On the first day that it woke up to the reality that Donald Trump had been voted president, much of the nation plunged into mourning. The next day, Thursday, when Trump met with President Obama at the White House for the first time, neither those members of the electorate devastated by Trump's victory nor those jubilant over it knew where the heck he was. That's because he and his aides had prohibited reporters from traveling with him, a troubling break from tradition that's emblematic both of President-elect Trump's longstanding grudge against the media and an uneasy harbinger of how his administration will treat those dedicated to holding him accountable.
As Trump becomes at once the most powerful and the most criticized person in the world as president of the United States, his disdain for freedom of the press when it's directed at him in incredibly dangerous. This is a man who has used his own raucous campaign rallies as opportunities to encourage actual violence against members of the media he deems "dishonest." He cavalierly bars news organizations, like The Washington Post and Politico, that produce coverage of him he doesn't like from attending his events to cover them.
And just days after winning the presidency, his first tweet as president-elect was to condemn demonstrators who surged onto streets across the country to protest the outcome of the election, and falsely accuse the media at large of inciting them to action:
And he changed his tune hours later, apparently after getting a primer on how the First Amendment works:
Aside from the absurdity of the man's who's about to become the leader of the free world complaining publicly about people being "very unfair" to him, Trump's obvious, proven, and consistent enthusiasm for undercutting the vital role the news media plays in our society and attacking its legitimacy is a major threat to freedom of speech and the open flow of information here and abroad.
Back in February, he announced that he would sue media organizations that produced negative content about him — oftentimes simply by reporting on what he actually said and did — if he were to be elected. At a rally in Fort Worth, Texas, he vocalized his intent to "open up" the country's libel laws so that he could do so:
And believe me, if I become president, oh, do they have problems. They're going to have such problems. And one of the things I'm going to do, and this is only going to make it tougher for me, and I've never said this before, but one of the things I'm going to do if I win — and I hope I do and we're certainly leading — is I'm going to open up our libel laws so when they write purposely negative and horrible and false articles, we can sue them and win lots of money. We're going to open up those libel laws.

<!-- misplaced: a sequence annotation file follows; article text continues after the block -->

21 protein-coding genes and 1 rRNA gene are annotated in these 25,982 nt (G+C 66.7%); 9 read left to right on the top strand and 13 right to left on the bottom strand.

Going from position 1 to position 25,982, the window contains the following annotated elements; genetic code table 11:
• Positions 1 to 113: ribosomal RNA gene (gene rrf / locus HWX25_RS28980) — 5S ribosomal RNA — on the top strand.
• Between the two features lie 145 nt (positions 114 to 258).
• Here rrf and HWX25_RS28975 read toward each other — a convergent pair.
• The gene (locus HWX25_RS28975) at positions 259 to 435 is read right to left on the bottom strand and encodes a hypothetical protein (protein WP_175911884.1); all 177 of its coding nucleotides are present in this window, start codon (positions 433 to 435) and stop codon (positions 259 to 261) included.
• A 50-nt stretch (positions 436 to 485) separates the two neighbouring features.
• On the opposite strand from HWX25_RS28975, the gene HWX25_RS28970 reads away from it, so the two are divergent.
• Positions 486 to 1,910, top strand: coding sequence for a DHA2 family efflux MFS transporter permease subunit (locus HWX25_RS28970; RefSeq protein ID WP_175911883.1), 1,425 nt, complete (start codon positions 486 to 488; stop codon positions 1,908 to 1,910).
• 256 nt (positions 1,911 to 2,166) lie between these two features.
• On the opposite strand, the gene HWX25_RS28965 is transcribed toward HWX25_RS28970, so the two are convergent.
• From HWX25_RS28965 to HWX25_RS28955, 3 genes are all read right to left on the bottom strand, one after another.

Trump, of course, won't have the executive power to abolish that "actual malice" standard that a plaintiff must establish to prove that a news organization did, in fact, libel a public figure. But the makeup of the Supreme Court could shift to more favorably align with Trump's interests (three of the Justices are 78 or older, meaning he could appoint replacements for those who either die or retire, in addition to the one vacant seat he will fill soon after taking office). Still, there's certainly a reason that Suzanne Nossel, the executive director of PEN American Center, told Newsweek that Trump ran "the most distressing campaign in memory, from the perspective of press freedom."
"If the campaign and his past history are any indication, this will be a president who is dismissive of the role of the press," she said. "Accusatory. Punitive in his treatment of journalists. Arbitrary. Secretive when he wants to be."
At the very least, Trump's near-constant threats to sue news organizations could have a chilling effect, as not all publications have the resources of The New York Times, which boldly rebuked Trump when his counsel formally threatened to take legal action in October over a piece that told the stories of two women who allege that Trump had sexually assaulted them. (Trump vehemently denies these and other similar claims, and the lawsuit never actually manifested itself in court.) As such, the fear that a rich, powerful (and incredibly vindictive) man could drive them out of business for printing the truth could be enough to dampen the voices of other outlets, meaning a less free and open society in general.
Further, Trump's refusal to allow the press to even travel with him during his first trip to Washington as president-elect foreshadows a deep secrecy that appears likely to permeate his presidency. "... This decision could leave Americans blind about his whereabouts and well-being in the event of a national crisis,” White House Correspondents’ Association President Jeff Mason said in a statement, according to ABC News.
When the American people can't expect even the most basic modicum of forthrightness from its leaders, that's an indictment on the administration. It's also further proof that a person who actively fights accountability for his own words and actions at every turn is not fit to be president of the United States.